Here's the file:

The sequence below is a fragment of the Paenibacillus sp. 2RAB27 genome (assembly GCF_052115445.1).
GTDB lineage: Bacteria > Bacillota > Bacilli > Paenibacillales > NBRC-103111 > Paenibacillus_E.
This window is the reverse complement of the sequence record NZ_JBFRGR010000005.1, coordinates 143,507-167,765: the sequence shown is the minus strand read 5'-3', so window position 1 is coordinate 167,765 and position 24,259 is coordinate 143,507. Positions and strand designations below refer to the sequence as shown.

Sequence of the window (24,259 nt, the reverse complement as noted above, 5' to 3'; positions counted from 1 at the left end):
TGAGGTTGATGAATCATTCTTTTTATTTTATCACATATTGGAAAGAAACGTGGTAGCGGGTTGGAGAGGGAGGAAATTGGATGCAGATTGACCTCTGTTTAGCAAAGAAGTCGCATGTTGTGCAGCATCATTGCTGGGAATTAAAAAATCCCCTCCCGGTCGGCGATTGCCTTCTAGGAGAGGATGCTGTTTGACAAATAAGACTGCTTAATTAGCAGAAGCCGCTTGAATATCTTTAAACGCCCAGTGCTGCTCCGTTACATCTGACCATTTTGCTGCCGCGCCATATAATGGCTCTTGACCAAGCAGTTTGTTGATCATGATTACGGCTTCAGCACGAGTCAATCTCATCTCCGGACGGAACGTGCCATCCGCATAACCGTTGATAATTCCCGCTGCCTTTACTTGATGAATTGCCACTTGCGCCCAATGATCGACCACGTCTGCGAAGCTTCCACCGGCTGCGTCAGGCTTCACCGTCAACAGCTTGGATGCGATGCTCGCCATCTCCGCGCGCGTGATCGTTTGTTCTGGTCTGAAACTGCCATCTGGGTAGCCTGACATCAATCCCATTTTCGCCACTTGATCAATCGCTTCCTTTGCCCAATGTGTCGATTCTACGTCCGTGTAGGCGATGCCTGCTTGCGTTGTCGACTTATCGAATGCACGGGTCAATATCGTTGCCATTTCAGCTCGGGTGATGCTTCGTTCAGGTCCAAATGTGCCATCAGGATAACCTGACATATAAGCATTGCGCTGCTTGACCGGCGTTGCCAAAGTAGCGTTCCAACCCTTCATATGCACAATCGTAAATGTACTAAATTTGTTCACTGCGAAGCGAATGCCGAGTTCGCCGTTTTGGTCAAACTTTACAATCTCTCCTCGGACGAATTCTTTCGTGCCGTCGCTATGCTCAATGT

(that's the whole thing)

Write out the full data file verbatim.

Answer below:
The sequence below is a fragment of the Paenibacillus sp. 2RAB27 genome (assembly GCF_052115445.1).
GTDB lineage: Bacteria > Bacillota > Bacilli > Paenibacillales > NBRC-103111 > Paenibacillus_E.
This window is the reverse complement of the sequence record NZ_JBFRGR010000005.1, coordinates 143,507-167,765: the sequence shown is the minus strand read 5'-3', so window position 1 is coordinate 167,765 and position 24,259 is coordinate 143,507. Positions and strand designations below refer to the sequence as shown.

Sequence of the window (24,259 nt, the reverse complement as noted above, 5' to 3'; positions counted from 1 at the left end):
TGAGGTTGATGAATCATTCTTTTTATTTTATCACATATTGGAAAGAAACGTGGTAGCGGGTTGGAGAGGGAGGAAATTGGATGCAGATTGACCTCTGTTTAGCAAAGAAGTCGCATGTTGTGCAGCATCATTGCTGGGAATTAAAAAATCCCCTCCCGGTCGGCGATTGCCTTCTAGGAGAGGATGCTGTTTGACAAATAAGACTGCTTAATTAGCAGAAGCCGCTTGAATATCTTTAAACGCCCAGTGCTGCTCCGTTACATCTGACCATTTTGCTGCCGCGCCATATAATGGCTCTTGACCAAGCAGTTTGTTGATCATGATTACGGCTTCAGCACGAGTCAATCTCATCTCCGGACGGAACGTGCCATCCGCATAACCGTTGATAATTCCCGCTGCCTTTACTTGATGAATTGCCACTTGCGCCCAATGATCGACCACGTCTGCGAAGCTTCCACCGGCTGCGTCAGGCTTCACCGTCAACAGCTTGGATGCGATGCTCGCCATCTCCGCGCGCGTGATCGTTTGTTCTGGTCTGAAACTGCCATCTGGGTAGCCTGACATCAATCCCATTTTCGCCACTTGATCAATCGCTTCCTTTGCCCAATGTGTCGATTCTACGTCCGTGTAGGCGATGCCTGCTTGCGTTGTCGACTTATCGAATGCACGGGTCAATATCGTTGCCATTTCAGCTCGGGTGATGCTTCGTTCAGGTCCAAATGTGCCATCAGGATAACCTGACATATAAGCATTGCGCTGCTTGACCGGCGTTGCCAAAGTAGCGTTCCAACCCTTCATATGCACAATCGTAAATGTACTAAATTTGTTCACTGCGAAGCGAATGCCGAGTTCGCCGTTTTGGTCAAACTTTACAATCTCTCCTCGGACGAATTCTTTCGTGCCGTCGCTATGCTCAATGT